John Cornyn (R-TX), whom I usually support and admire politically, made a statement, as reported by The Wall Street Journal , which appears to be the consensus of all the members of the US Senate:

“Sen. John Cornyn (R-TX), speaking outside the hearing room, called [Kagan] ‘soon-to-be-Justice Kagan.’ Asked if that meant she would be confirmed, he said, ‘I assume she will be.’”

In fact, over the course of the last several administrations, only two nominees have actually been rejected: Robert Bork and Harriet Miers , both nominees of Republican Presidents (one might ask why strict constitutionalists have been rejected for the position when the job of a Supreme Court Justice is to serve the US Constitution; and when Progressive and Liberal ideologues have been allowed to ascend unfettered by Conservative members of the Senate).

The danger in the Senate abdicating its constitutional duty to Article II, Section 2, is in that it allows for the placement of political ideologues on a governmental body that, in reality, is supposed to be academic. The US Supreme Court is the guardian of the United States Constitution and the Charters of Freedom and, as such, the members of the court should be exclusively loyal – almost to the point of jealousy – to not only the Constitution and the Charters, but the philosophies used to create the Constitution and the Charters of Freedom.

Article III, Section 2, states, in part:

“The judicial Power shall extend to all Cases, in Law and Equity, arising under this Constitution, the Laws of the United States…”

This excludes – by mandate of the US Constitution – the consideration of any foreign law, antithetical political ideology or system of law that moves precedent away from constitutionality. It is the duty of those on the US Senate Judiciary Committee, and then the US Senate as a whole, to seriously and with purpose, examine and vet nominees to the Supreme Court for those who would not place the US Constitution, the Charters and our founding philosophies above all else. By abdicating this duty, Senators make vulnerable our very system of government.

Elena Kagan wrote in her Princeton thesis:

“…a coherent socialist movement is nowhere to be found in the United States…Americans are more likely to speak of…capitalism’s glories than of socialism’s greatness…the desire to conserve has overwhelmed the urge to alter…in a society by no means perfect no radical party has yet attained the status of a major political force…the socialist movement [had] never become an alternative to the nation’s established parties…”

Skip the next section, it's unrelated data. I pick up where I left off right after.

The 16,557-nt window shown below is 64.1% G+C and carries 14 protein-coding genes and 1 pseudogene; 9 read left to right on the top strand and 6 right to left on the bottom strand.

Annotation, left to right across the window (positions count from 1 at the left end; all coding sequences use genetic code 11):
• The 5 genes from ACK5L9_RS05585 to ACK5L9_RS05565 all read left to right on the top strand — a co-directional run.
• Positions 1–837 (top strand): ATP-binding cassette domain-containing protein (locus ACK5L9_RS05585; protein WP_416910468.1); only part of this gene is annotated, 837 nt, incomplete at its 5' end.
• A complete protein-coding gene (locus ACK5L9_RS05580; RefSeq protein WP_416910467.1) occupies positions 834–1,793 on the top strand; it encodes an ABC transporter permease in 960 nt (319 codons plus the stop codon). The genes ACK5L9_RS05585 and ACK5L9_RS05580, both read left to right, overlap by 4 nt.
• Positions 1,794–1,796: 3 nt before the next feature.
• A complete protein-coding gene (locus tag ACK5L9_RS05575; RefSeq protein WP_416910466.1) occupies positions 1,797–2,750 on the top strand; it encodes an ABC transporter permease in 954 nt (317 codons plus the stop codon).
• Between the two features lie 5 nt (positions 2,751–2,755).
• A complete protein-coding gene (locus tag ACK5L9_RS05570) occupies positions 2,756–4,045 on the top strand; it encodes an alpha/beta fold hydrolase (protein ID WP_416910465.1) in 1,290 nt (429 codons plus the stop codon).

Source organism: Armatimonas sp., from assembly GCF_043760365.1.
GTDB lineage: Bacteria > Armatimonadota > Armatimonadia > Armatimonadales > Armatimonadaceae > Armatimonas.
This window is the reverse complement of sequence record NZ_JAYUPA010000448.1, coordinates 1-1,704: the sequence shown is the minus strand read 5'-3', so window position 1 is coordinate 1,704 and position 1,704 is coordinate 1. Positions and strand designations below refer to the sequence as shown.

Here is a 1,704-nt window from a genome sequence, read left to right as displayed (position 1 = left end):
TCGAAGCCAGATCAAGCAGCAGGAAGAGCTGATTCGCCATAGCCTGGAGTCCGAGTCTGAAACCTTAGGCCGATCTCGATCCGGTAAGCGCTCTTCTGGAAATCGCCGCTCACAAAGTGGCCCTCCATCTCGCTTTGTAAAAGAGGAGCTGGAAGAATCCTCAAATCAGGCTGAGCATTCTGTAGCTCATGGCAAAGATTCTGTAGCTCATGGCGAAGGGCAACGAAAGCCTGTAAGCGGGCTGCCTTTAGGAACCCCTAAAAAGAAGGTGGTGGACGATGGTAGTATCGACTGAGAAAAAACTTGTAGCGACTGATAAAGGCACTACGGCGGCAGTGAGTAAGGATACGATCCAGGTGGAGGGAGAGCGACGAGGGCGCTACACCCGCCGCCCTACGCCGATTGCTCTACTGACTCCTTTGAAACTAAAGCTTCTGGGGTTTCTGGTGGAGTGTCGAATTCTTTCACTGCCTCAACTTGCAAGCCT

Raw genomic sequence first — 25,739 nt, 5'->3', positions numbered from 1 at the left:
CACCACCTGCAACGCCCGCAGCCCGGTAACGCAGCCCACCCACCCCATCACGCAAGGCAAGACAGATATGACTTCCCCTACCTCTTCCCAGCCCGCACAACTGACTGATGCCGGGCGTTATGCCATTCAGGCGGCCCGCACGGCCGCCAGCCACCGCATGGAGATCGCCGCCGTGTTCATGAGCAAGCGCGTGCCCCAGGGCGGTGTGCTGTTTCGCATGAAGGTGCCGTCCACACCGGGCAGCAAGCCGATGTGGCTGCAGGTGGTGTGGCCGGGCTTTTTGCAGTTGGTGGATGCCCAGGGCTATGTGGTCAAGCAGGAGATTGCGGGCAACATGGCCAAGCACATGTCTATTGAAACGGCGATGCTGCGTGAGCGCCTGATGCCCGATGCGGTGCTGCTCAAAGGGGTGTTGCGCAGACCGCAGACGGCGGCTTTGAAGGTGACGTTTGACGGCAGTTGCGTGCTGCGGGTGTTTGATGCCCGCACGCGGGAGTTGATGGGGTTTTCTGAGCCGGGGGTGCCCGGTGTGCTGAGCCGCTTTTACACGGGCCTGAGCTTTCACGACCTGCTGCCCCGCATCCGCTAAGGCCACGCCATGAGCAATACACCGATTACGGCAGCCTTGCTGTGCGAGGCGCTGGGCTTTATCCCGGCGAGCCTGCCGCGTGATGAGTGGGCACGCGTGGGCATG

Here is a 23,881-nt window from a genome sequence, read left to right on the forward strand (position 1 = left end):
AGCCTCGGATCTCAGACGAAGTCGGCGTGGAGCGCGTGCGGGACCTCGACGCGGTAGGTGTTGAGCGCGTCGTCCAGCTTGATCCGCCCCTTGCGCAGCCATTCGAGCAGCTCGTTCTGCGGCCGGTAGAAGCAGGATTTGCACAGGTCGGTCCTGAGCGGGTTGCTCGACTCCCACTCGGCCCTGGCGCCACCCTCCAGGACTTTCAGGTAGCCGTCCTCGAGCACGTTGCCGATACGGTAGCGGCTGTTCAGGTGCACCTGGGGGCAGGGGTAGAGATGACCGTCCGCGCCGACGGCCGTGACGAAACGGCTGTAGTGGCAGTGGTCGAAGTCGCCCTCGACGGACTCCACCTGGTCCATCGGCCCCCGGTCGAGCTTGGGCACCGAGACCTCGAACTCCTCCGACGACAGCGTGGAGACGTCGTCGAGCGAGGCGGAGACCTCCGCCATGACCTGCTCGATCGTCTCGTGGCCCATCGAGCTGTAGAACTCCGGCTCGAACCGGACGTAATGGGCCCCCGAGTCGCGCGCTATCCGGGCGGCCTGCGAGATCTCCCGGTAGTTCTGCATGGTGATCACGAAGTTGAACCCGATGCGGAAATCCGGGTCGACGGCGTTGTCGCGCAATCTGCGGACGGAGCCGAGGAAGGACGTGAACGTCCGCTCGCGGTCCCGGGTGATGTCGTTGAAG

Kagan described these developments as “sad” and “chastening” for “those who, more than half a century after socialism’s decline, still wish to change America.”

I ask you, dear reader, fellow American, is this the kind of person that you want protecting the United States Constitution and the Charters of Freedom? And why aren’t Republicans, Conservatives and constitutionally minded Democrats acting to stop the ascension of this Progressive Marxist sympathizer to the position of United States Supreme Court Justice? Why are Senators squaring off with Kagan over military recruitment practices at Harvard University during her tenure as Dean of Harvard Law when they should be ripping into her about her ideological love affair with Marxism and Socialism?

The answer is clear, an overwhelming majority of those elected to office place more value on their political parties and political longevity than they do on executing good constitutional government, honest service to their constituents and protecting the US Constitution.

Remember who “rubber stamped” this horrendous nominee to the United States Supreme Court come November of 2010 and 2012…then act accordingly.
Frank Salvato is the managing editor for The New Media Journal . He serves at the Executive Director of the Basics Project, a non-profit, non-partisan, 501(C)(3) research and education initiative. His pieces are regularly featured in over 100 publications both nationally and internationally. He has appeared on The O’Reilly Factor, and is a regular guest on The Right Balance with Greg Allen on the Accent Radio Network, as well as an occasional guest on numerous radio shows coast to coast. He recently partnered in producing the first-ever symposium on the threat of radical Islamist terrorism in Washington, DC. His pieces have been recognized by the House International Relations Committee and the Japan Center for Conflict. He can be contacted at

Copyright Publius Forum 2001